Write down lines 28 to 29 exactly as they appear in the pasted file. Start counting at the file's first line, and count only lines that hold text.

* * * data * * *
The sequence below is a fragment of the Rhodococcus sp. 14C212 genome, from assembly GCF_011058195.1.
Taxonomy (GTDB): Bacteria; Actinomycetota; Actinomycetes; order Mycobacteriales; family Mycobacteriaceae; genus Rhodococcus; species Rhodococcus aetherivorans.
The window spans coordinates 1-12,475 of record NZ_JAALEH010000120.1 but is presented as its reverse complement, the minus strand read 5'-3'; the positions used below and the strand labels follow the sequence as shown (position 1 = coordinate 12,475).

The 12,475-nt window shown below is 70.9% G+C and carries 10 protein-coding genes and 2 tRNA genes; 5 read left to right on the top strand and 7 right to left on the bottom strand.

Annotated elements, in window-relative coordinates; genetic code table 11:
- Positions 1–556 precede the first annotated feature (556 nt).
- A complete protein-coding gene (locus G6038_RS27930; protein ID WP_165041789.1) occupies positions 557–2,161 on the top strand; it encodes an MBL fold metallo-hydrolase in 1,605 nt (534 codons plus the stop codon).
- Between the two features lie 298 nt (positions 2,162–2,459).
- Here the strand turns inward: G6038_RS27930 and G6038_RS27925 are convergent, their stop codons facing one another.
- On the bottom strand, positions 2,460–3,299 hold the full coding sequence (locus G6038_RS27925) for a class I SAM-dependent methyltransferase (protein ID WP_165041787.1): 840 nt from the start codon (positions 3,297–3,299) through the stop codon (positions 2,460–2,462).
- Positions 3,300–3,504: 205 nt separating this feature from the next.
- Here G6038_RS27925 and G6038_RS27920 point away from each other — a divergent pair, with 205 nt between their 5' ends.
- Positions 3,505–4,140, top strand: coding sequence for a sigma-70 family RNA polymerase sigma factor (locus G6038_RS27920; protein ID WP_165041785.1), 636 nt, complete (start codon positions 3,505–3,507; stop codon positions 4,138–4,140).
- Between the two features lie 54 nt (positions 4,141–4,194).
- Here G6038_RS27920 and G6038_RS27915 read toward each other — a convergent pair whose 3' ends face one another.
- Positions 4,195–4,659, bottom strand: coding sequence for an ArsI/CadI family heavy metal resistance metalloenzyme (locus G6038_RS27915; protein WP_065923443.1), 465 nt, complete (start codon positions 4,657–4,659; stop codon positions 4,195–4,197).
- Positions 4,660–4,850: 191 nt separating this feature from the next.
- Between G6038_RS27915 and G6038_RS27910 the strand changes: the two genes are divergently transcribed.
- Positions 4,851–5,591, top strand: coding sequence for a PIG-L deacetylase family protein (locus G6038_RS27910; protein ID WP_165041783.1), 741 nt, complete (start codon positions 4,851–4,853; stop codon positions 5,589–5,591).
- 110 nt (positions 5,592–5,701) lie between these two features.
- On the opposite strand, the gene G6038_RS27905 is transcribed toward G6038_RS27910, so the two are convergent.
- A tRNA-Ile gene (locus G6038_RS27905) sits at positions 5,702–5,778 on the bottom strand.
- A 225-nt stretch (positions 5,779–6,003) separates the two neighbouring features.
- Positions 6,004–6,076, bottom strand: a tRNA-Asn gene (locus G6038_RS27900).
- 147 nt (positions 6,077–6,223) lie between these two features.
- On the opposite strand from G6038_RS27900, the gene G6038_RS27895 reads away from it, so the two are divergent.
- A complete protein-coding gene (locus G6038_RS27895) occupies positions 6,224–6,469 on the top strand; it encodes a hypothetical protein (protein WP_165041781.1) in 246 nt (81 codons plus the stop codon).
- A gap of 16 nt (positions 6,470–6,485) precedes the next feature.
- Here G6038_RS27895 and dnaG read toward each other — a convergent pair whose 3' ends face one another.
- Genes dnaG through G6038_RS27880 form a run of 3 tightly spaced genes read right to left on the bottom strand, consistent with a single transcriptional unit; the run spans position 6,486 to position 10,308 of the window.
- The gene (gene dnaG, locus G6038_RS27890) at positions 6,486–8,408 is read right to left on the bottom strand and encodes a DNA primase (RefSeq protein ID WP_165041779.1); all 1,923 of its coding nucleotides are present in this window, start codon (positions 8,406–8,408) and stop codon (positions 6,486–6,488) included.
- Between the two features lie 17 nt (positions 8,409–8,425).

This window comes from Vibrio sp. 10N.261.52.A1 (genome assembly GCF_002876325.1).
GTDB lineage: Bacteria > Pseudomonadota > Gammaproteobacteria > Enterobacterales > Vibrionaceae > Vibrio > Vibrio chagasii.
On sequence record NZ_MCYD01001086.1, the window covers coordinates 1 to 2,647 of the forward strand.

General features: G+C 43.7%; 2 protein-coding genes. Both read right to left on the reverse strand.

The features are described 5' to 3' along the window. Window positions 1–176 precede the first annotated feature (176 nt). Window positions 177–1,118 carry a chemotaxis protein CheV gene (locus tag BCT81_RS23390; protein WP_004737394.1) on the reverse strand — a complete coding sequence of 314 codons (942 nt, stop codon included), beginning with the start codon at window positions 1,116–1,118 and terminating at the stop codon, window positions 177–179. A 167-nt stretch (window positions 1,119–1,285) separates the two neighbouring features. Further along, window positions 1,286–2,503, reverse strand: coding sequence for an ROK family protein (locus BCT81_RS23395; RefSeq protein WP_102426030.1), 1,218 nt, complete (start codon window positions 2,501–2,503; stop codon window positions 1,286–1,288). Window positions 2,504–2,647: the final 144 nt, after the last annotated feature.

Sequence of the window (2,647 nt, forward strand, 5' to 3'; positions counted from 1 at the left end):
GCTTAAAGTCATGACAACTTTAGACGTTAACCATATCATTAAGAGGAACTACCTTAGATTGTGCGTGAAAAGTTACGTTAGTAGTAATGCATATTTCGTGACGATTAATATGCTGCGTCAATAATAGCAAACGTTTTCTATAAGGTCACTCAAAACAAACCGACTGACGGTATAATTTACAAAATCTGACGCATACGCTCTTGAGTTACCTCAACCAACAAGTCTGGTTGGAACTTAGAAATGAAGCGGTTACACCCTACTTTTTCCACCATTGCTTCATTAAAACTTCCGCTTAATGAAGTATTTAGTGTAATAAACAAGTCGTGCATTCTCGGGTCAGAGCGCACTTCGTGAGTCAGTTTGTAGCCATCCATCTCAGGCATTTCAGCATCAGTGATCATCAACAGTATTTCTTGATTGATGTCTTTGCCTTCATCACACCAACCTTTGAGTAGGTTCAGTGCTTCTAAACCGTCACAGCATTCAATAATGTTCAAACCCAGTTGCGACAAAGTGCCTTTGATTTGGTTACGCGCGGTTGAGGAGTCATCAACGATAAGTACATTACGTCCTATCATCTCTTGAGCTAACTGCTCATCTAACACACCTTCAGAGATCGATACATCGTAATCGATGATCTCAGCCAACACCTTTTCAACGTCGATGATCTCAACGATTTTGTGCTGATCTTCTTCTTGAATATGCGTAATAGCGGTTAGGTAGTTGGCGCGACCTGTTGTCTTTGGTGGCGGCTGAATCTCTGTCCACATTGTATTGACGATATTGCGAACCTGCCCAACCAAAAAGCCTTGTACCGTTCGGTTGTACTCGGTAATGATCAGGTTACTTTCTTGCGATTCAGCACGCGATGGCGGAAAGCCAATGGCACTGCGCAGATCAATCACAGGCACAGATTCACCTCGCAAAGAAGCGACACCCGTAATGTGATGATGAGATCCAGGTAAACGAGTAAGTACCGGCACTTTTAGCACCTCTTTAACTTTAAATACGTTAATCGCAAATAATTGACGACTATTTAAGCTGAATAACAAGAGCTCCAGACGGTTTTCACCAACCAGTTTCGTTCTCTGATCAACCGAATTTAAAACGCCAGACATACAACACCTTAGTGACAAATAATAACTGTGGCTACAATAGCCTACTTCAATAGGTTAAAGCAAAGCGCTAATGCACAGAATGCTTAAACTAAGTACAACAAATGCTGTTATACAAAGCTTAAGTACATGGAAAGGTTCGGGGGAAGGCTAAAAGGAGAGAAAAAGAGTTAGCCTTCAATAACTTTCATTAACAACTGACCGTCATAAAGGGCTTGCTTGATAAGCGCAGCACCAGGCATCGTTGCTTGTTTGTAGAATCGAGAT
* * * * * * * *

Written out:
- A gap of 16 nt (positions 6,470–6,485) precedes the next feature.
- Here G6038_RS27895 and dnaG read toward each other — a convergent pair whose 3' ends face one another.